JJ. Even with the challenges of operating within the “Government Bureaucracy” some operators find a way to cover their expenses and fund a healthy capital repair, replacement and improvement program. Working in municipal golf operations for over twenty-five years I have seen a lot of different methods for operating with pro’s and con’s in all areas. Blake is correct that the recipe for success is for municipalities to empower their golf operators so they can be progressive, however, hiring the right people in the right places is the key ingredient and the importance of the 4 P’s cannot be overstated. There are successes and failures in all methods of operating. For example, Jim’s suggestion below seems to be what Martin County had done for many years. The County recently took their course back because it was failing. Our blend of County operations and contracted services works for us. It is not perfect and at times not pretty but we get the job done without ad valorem tax support. When we got into golf access was limited and golf was too expensive for many of our residents. We see ourselves as the gateway to golf and the provider of affordable golf in our County. Junior golf gets a high priority in our operations and it is evident in the numbers of participants that progress through our system. I don’t think you would find many private operators that would give up an entire Saturdays business several times during the year to host junior golf events. We do and we believe it is our responsibility to do it. As an aside to Jon, no funds from the recently approved Palm Beach County sales tax referendum can go to County golf operations.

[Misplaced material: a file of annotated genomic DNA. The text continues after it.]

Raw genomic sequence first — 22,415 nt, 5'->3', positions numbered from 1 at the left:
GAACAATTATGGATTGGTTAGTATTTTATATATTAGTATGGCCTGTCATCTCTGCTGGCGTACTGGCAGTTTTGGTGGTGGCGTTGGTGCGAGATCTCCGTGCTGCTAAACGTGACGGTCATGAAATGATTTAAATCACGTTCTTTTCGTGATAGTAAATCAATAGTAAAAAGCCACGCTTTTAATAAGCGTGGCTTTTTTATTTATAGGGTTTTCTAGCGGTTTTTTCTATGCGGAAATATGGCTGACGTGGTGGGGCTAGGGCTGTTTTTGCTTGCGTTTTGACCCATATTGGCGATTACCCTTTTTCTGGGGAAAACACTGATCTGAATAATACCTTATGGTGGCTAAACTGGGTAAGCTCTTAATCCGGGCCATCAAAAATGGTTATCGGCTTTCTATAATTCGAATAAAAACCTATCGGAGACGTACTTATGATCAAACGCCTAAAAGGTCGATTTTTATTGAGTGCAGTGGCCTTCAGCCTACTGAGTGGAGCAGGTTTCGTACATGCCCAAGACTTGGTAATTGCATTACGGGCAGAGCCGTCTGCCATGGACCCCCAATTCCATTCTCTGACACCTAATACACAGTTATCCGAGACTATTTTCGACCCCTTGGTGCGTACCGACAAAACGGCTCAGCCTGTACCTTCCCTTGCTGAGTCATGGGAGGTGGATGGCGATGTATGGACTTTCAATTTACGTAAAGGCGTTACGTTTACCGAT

One comment regarding concessionaires. While they do get control over operational income with low COGS – carts, range, beer – they don’t have control over the product that most directly affects their customer traffic: the golf course. Municipalities with control over maintenance practices can and have made decisions for major turf projects that impact course quality and lower round counts and customers for the concessionaire. And the concessionaire is powerless.
I think Municipalities must realize that they are not proficient in operating golf courses but also realize that privatization is not the answer either. A public/private partnership where the City maintains control but is not encumbered by purchasing, benefits and hiring issues can work in this environment.
The model works in the following way: The City Council creates a mechanism that separates the control of the golf courses from the Parks Department to a group of interested citizens/golfers. The association that is created operates the day to day operations of the golf course. In an ideal situation, the new association has its own checkbook and operational revenues fund the operations. This group picks its own leadership and hires the golf personnel to run the golf operations. The members of the Board of Directors are elected from the golfing population.